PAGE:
What Is Crypto Art?
Crypto art is loosely defined as art related to blockchain technology — comprising things like videos, digital art and GIFs. Wikipedia assigns two definitions to crypto art:
First: either art that is crypto-themed, or with subject matter related to the politics of cryptocurrency (see the YouTube video Hodl Gang).
Or second, in the case of “Everydays,” crypto art is art that is registered as a non-fungible token (NFT). This article focuses on the second definition — essentially, art that is tokenized via blockchain technology.
Unlike traditional art, most crypto art exists in digital formats. Some argue that crypto art is inherently worthless, as it is widely available to view online. This argument suffers from a lack of understanding of the technology that supports crypto art — the aforementioned “non-fungible token.” Indeed, it is this technology that secures a piece of crypto artwork’s intellectual property rights, and differentiates a “cut and pasted” copy from the original.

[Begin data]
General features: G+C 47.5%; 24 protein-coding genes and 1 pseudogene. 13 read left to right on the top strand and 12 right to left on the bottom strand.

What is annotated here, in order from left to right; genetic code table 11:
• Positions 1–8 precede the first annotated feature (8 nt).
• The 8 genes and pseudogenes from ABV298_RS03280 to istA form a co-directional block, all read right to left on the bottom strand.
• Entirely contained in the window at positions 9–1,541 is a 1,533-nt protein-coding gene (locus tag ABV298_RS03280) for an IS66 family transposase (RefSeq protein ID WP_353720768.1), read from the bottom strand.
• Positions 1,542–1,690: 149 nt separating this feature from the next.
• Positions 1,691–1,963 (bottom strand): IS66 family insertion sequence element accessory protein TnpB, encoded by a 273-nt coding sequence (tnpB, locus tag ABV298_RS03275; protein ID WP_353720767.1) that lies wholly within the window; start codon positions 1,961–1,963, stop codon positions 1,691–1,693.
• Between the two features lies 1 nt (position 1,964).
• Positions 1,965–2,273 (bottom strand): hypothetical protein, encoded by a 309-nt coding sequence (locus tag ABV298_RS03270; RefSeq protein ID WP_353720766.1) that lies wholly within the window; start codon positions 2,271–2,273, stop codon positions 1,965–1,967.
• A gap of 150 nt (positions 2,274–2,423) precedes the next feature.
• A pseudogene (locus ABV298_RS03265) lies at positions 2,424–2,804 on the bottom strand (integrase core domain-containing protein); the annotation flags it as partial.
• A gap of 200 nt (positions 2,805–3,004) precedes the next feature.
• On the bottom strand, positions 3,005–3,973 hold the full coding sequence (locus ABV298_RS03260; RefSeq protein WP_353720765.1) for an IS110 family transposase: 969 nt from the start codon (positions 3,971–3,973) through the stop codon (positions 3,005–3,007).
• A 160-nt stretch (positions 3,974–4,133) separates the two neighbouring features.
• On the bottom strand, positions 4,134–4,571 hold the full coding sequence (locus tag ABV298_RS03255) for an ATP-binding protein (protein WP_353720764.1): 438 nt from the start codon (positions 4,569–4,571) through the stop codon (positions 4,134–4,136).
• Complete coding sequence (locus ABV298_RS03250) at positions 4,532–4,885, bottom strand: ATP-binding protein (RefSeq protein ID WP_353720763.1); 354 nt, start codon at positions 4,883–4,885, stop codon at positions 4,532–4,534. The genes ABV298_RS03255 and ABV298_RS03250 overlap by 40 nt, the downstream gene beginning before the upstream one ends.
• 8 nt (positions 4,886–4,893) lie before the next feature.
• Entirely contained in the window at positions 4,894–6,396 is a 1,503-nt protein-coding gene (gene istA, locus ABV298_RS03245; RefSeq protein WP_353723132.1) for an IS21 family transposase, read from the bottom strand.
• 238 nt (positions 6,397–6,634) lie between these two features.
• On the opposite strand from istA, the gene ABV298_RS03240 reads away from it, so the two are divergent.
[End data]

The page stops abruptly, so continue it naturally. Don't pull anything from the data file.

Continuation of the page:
Understanding Non-Fungible Tokens (NFT)
NFTs are increasingly used to commodify digital and physical art, video games, collectibles and music. They are cryptographic tokens similar to cryptocurrency, they exist on the blockchain and enable transactions to be tracked and prevent duplications. Conversely, unlike cryptocurrency, NFTs are non-interchangeable (non-fungible).
In the simplest terms, NFTs are units of immutable data signifying unique ownership to a digital object stored in the ERC-721 data standard format (as opposed to the ERC-20 format of fungible assets) on the Ethereum blockchain, although other blockchains have also started implementing their own forms of NFTs.